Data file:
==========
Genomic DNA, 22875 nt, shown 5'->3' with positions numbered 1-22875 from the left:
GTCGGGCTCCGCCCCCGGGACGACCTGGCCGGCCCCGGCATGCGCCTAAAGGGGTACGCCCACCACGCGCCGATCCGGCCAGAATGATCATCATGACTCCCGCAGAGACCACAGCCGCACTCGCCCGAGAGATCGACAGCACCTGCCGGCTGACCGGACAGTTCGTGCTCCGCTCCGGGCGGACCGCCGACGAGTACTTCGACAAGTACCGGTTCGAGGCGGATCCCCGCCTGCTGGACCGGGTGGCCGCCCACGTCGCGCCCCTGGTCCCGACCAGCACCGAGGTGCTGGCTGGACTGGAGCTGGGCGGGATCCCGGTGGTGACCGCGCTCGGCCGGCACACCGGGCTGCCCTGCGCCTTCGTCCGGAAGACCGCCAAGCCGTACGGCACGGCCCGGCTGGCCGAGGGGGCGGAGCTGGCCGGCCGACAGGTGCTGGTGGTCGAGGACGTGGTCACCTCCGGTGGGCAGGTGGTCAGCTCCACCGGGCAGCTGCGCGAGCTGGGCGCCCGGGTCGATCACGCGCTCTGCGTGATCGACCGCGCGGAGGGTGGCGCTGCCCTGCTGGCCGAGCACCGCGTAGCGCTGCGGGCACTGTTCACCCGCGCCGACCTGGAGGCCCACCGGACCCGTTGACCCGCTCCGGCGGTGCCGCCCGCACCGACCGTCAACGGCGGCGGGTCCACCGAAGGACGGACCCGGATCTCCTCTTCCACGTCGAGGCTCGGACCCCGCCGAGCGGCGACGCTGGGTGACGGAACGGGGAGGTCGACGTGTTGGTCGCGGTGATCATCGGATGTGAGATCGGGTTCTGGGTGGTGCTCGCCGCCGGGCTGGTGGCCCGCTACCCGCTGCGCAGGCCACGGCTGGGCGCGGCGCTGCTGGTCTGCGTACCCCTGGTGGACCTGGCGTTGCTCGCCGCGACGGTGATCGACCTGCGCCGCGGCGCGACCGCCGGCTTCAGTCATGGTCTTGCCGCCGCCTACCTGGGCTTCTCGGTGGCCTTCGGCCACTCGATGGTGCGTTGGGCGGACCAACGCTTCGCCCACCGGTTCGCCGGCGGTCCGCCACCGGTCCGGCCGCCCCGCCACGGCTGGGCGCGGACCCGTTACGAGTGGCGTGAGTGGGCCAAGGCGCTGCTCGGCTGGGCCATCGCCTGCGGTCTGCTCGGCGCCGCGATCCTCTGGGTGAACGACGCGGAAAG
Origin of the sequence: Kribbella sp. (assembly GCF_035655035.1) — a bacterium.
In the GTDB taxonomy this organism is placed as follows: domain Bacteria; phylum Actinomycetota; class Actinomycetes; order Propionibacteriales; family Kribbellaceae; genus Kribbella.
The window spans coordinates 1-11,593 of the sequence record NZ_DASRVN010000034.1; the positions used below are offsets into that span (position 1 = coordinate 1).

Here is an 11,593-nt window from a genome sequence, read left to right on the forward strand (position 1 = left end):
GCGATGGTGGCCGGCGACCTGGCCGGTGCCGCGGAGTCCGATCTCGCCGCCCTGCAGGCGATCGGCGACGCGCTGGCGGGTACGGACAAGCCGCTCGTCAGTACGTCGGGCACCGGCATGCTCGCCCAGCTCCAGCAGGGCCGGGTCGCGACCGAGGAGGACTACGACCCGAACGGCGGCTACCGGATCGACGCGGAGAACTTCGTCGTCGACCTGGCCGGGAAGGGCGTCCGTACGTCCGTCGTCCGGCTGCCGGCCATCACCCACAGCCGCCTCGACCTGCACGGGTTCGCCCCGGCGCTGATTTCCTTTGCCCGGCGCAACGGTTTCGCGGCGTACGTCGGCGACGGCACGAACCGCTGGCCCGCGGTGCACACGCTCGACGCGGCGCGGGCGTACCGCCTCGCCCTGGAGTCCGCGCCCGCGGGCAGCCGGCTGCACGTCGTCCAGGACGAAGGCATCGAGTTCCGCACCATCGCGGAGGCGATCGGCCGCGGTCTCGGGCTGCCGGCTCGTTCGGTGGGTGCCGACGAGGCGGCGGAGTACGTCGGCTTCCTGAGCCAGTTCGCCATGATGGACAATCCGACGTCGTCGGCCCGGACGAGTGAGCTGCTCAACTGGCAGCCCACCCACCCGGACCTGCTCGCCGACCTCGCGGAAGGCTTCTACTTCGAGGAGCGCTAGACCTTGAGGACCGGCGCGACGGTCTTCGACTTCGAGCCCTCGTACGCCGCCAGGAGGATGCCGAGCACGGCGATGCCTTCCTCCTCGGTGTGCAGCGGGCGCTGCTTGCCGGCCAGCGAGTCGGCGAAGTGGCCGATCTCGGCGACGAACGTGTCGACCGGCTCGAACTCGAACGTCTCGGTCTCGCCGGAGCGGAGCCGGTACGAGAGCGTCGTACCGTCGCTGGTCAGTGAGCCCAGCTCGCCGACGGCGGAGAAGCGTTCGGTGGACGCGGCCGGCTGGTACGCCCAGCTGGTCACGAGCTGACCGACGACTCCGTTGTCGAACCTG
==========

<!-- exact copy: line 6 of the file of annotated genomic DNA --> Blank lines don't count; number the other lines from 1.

Here is an 11,593-nt window from a genome sequence, read left to right on the forward strand (position 1 = left end):